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Old 04-05-2012, 10:20 PM   #1
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Acrylic Shower Floor


I plan to take our tub out and install a shower in it's place, it is getting hard to get in and out of that tub. I have been looking at some acrylic shower floors and I want to tile the walls, that should save some money and my knees also. Will there be problems using this type of floor and can it be installed right on the decking? I can install a tile floor it is just hard on the old knees to get down for that long.

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Old 04-05-2012, 11:48 PM   #2
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i use acrylic shower pans all the time for same reason you want to. the ones i get are rigidized with foam. if the floor is un level i mix up some self leveling and pour into area after building a dam where edge of shower will be and around drain let it set up and a hour or two later set pan in place with silicone on floor to keep pan from squeaking then screw to studs

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Old 04-06-2012, 12:25 AM   #3
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i use acrylic shower pans all the time for same reason you want to. the ones i get are rigidized with foam. if the floor is un level i mix up some self leveling and pour into area after building a dam where edge of shower will be and around drain let it set up and a hour or two later set pan in place with silicone on floor to keep pan from squeaking then screw to studs
Jay, how strong are the shower floors, do they have some kind of bracing, other than foam, under them for strength?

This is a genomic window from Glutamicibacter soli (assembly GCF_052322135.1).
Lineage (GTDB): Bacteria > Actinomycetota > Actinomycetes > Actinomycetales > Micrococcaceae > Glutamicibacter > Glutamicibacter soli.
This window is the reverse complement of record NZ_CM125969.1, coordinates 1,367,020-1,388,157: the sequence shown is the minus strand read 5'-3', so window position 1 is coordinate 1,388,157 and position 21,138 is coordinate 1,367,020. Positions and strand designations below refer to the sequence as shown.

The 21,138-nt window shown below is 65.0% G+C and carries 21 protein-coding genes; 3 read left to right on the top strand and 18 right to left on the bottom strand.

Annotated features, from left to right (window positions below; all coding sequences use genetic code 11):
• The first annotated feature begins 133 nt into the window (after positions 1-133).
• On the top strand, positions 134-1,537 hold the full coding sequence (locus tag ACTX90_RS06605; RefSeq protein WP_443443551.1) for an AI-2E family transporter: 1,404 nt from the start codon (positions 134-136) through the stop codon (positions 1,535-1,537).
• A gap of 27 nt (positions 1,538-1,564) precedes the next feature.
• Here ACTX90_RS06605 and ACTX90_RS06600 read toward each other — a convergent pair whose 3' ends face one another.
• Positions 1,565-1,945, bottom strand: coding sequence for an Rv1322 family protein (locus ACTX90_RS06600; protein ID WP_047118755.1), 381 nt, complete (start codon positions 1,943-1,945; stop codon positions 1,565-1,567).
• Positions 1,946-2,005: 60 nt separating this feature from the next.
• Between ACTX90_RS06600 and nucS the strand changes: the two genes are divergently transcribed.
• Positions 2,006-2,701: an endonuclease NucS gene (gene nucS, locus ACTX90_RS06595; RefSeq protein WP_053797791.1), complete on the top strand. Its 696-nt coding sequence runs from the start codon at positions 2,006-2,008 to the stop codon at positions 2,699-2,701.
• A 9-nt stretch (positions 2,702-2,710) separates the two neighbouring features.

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Old 04-06-2012, 07:22 AM   #4
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Acrylic Shower Floor


Those pans come in a variaty of qualitys---some quite rigid others,not so much---

I usually bed the new pan into some masons mortar---just to be sure that there are no voids (and no flexing of the pan)

You can also get cast onyx bases---damn heavy to install buy very solid---those are available from most suppliers of cast vanity tops.


Replacing the 5 foot tub with a four foot base and a one foot bench is a nice option---add a framed wall section along side the bench---this will give you a 4 foor opening--perfect for a standard door.

Water proofing the bench area is critical---use Hydroban--(Paint on ) or one of the surface membranes---Mike----
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Old 04-06-2012, 08:44 AM   #5
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Jay, how strong are the shower floors, do they have some kind of bracing, other than foam, under them for strength?
I installed one for a 400 lb man, with no problems.
still in use today.
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Old 04-06-2012, 10:40 AM   #6